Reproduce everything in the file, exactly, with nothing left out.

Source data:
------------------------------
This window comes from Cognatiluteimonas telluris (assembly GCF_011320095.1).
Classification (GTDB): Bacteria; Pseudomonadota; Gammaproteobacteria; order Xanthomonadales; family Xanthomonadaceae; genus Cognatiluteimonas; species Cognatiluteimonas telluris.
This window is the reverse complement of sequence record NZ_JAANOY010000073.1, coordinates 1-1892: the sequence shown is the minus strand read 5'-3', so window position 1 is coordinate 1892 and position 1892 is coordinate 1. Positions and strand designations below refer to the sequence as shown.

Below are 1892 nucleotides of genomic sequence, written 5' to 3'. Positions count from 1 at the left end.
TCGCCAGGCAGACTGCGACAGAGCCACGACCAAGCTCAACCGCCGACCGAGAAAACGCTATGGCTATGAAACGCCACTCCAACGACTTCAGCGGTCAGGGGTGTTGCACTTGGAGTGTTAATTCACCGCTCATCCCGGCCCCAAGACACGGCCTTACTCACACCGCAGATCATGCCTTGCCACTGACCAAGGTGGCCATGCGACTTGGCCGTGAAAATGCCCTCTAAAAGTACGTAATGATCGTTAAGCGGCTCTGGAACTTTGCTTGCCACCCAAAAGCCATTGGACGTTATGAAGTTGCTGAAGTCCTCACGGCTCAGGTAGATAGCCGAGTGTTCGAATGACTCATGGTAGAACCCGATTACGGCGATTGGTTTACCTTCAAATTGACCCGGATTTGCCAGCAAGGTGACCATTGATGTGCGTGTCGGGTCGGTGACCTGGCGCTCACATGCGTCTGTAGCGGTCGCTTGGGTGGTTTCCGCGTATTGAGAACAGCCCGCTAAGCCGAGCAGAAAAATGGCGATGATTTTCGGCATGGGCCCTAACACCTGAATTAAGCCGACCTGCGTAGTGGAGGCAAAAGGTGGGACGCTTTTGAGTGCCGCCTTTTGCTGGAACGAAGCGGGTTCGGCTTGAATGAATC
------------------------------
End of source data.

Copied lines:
This window comes from Cognatiluteimonas telluris (assembly GCF_011320095.1).
Classification (GTDB): Bacteria; Pseudomonadota; Gammaproteobacteria; order Xanthomonadales; family Xanthomonadaceae; genus Cognatiluteimonas; species Cognatiluteimonas telluris.
This window is the reverse complement of sequence record NZ_JAANOY010000073.1, coordinates 1-1892: the sequence shown is the minus strand read 5'-3', so window position 1 is coordinate 1892 and position 1892 is coordinate 1. Positions and strand designations below refer to the sequence as shown.

Below are 1892 nucleotides of genomic sequence, written 5' to 3'. Positions count from 1 at the left end.
TCGCCAGGCAGACTGCGACAGAGCCACGACCAAGCTCAACCGCCGACCGAGAAAACGCTATGGCTATGAAACGCCACTCCAACGACTTCAGCGGTCAGGGGTGTTGCACTTGGAGTGTTAATTCACCGCTCATCCCGGCCCCAAGACACGGCCTTACTCACACCGCAGATCATGCCTTGCCACTGACCAAGGTGGCCATGCGACTTGGCCGTGAAAATGCCCTCTAAAAGTACGTAATGATCGTTAAGCGGCTCTGGAACTTTGCTTGCCACCCAAAAGCCATTGGACGTTATGAAGTTGCTGAAGTCCTCACGGCTCAGGTAGATAGCCGAGTGTTCGAATGACTCATGGTAGAACCCGATTACGGCGATTGGTTTACCTTCAAATTGACCCGGATTTGCCAGCAAGGTGACCATTGATGTGCGTGTCGGGTCGGTGACCTGGCGCTCACATGCGTCTGTAGCGGTCGCTTGGGTGGTTTCCGCGTATTGAGAACAGCCCGCTAAGCCGAGCAGAAAAATGGCGATGATTTTCGGCATGGGCCCTAACACCTGAATTAAGCCGACCTGCGTAGTGGAGGCAAAAGGTGGGACGCTTTTGAGTGCCGCCTTTTGCTGGAACGAAGCGGGTTCGGCTTGAATGAATC